25 - 31 July 2002
Issue No. 596
|Published in Cairo by AL-AHRAM established in 1875||Recommend this page|
Living in Cairo affords few opportunities for artistic self-expression. Not that photography is really about art, judging by the haughty tone with which most contemporary photojournalists dismiss the question. But in striving to capture a visual signification, if not recount a story in pictures, and in relying on procedures that involve subject, point of view and eventual object of contemplation, even the most casual photographer, whether knowingly or not, engages in a creative process. As it turns out one defining aspect of the specifically photographic process is that it has extremely wide implications for the aforementioned living. Practicing photography in Cairo, one acquires knowledge about the state of technological know-how, of the economy, of work ethics, of political awareness and of prevalent attitudes to public interaction.
My interest in the discipline developed gradually over time; but it wasn't until I had achieved results with an instamatic that my faith in the manual SLR grew: the virtues of an automatic SLR (Nikon, I was repeatedly informed, though never very convincingly, is preferable to Canon) finally began to dawn on me. An investigation of Cairo's overabundance of photo labs (with the exception of a few electronics stores and Alpha Market, these are the only places where new cameras can be purchased) yielded the occasional, amateur's overpriced SLR, it is true, but instamatics (some of which admittedly have the advantage of zoom and spot metering) were by far the only available option. I was advised to go digital (not a bad option if you can afford it); no cameras were allowed into the country, somebody else ludicrously counselled; one has to seek out enthusiasts for the old, all- manual models, insisted others. I felt lost.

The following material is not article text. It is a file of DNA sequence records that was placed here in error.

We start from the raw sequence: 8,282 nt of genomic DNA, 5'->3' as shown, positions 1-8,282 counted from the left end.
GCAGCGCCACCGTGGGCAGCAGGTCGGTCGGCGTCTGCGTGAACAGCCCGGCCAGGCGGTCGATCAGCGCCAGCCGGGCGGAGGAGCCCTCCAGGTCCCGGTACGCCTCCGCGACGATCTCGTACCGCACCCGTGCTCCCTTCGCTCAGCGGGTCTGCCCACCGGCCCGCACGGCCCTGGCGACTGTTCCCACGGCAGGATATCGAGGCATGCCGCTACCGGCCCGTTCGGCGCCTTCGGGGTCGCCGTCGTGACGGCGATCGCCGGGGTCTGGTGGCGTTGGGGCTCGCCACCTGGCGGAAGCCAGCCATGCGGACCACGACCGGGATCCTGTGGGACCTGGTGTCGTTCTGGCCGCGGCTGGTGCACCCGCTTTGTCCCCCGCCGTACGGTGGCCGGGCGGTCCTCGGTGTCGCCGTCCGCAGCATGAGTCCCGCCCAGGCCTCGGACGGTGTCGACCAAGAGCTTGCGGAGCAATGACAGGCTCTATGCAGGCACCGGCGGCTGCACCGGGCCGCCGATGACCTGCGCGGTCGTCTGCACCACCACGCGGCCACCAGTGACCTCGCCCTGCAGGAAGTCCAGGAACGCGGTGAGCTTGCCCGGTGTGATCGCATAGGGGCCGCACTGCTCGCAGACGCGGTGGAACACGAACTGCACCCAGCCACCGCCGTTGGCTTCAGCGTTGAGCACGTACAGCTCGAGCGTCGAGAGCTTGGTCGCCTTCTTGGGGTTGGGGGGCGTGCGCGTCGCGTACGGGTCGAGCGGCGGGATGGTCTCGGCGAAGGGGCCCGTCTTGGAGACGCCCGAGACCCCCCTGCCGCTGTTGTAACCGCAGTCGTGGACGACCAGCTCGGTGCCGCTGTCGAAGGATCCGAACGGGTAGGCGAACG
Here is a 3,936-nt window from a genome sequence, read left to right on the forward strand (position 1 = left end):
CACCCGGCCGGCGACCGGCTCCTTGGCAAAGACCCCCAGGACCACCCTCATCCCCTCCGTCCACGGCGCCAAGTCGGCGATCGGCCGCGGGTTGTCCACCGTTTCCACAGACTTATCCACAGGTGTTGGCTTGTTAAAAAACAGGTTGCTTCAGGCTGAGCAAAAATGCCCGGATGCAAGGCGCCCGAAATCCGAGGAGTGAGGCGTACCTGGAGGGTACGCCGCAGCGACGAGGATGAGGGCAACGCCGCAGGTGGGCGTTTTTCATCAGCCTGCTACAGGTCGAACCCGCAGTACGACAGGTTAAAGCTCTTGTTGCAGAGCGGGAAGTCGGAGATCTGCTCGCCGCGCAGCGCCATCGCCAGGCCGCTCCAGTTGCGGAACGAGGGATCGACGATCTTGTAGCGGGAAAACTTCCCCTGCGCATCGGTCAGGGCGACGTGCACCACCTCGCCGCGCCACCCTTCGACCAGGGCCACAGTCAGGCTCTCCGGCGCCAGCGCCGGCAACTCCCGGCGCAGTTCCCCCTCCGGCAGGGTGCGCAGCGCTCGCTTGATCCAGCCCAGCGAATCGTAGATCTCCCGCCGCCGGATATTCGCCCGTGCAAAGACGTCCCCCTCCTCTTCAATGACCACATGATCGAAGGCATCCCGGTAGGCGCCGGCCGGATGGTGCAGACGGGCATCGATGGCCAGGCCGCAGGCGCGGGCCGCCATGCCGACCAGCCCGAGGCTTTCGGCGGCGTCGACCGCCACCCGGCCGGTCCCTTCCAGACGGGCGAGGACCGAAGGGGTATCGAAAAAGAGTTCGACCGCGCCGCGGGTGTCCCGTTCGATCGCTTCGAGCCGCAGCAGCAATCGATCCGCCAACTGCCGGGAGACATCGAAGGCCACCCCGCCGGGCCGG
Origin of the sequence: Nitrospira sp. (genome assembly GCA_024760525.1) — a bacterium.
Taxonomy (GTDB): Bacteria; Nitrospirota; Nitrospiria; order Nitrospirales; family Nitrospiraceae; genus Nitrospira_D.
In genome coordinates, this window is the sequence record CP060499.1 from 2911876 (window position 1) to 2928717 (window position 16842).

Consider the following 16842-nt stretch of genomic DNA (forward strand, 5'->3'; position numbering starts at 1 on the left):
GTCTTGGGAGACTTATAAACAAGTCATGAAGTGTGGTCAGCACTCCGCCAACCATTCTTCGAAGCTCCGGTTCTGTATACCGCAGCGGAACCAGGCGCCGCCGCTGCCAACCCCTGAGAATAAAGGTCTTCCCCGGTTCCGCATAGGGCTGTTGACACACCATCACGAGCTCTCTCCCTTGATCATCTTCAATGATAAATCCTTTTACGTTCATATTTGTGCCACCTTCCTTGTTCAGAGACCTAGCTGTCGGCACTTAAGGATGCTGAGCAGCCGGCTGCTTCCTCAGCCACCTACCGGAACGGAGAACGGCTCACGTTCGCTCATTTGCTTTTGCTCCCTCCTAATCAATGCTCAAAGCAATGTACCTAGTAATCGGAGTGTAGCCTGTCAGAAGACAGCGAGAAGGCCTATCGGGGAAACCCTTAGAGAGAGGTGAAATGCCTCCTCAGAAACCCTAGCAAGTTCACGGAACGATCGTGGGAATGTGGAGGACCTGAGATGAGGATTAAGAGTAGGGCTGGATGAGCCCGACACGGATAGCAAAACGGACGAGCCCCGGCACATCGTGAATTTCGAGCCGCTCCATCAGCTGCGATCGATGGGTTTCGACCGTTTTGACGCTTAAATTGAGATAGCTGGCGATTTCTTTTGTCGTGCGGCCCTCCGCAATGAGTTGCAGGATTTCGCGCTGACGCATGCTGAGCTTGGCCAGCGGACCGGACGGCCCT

Only the newly opened branch of the Alexandrian specialty shop Al-Shinnawi, located on Digla Street, Mohandessin, offered a range of second-hand SLRs and range-finders. Haggling proves essential even here, though: a futile exercise, considering how Al- Shinnawi, small as it remains, is a virtual monopoly. Combined with the overbearing aggressiveness of the manager, the staff's limited understanding of the machinery of light and the stifling, neon-lit atmosphere, the experience is not as pleasant as it might be. The economic marginality of photography and professional ineptitude encountered during the first stage of the photographic exercise would resurface during the last: procuring reasonable- looking prints -- a procedure that entails the incredibly tricky task of working out whether exposure and focus errors are really your fault or the lab's -- proves almost as difficult as purchasing a good SLR.
Antar Photo Stores in Bab Al-Louq is the professional's colour lab of choice, though considering the hassle of parking and the inevitable inattentiveness of the lab's predictably overworked staff -- once you realise that, ultimately, it is really the negative that counts -- it is not always instantly clear what the advantage of Antar over same-day automated Kodak and Fuji labs might be. They do have an eye for detail at Antar, but contrary to their professional designation they print black-and-white negatives on colour paper. Philip in Doqqi, by contrast, has the obvious advantage of being -- the persistent claims of Kodak and Fuji staff notwithstanding -- the only lab in Cairo that employs both black-and-white chemicals and paper, having retained the Ilford franchise from the good old days. The preferred medium of most photojournalists and some art photographers, black-and-white in Cairo seems to be a dying art. Which is why black-and- white professionals invariably do their own printing.
Exposure and focus aside, the infinitely intricate dynamics of seeking out and composing subjects make for an amusing glimpse into Cairo life. Contrary to the appearance of a historically exotic locale -- something that applies to traditional coffee houses and souqs as well as ancient and Islamic monuments -- subjects in Cairo are nowhere near as forthcoming as they might be. To police and passers-by alike, wielding a camera is more like wielding a machine-gun than a drawing book and charcoal pencil; and while responses range from blank amusement to hostile surprise, it is in the most interesting settings that people most often maintain the inexplicable link between cameras and espionage. So much for outdoor photography. Indoors there is the problem of insufficient light; and however keenly honed your portraiture might be, those who are most eager to be photographed are the least likely to appreciate their own pictures. That said, however, it is the process itself, rather than any single achievement or positive response, that proves rewarding in the long run.
Letter from the Editor
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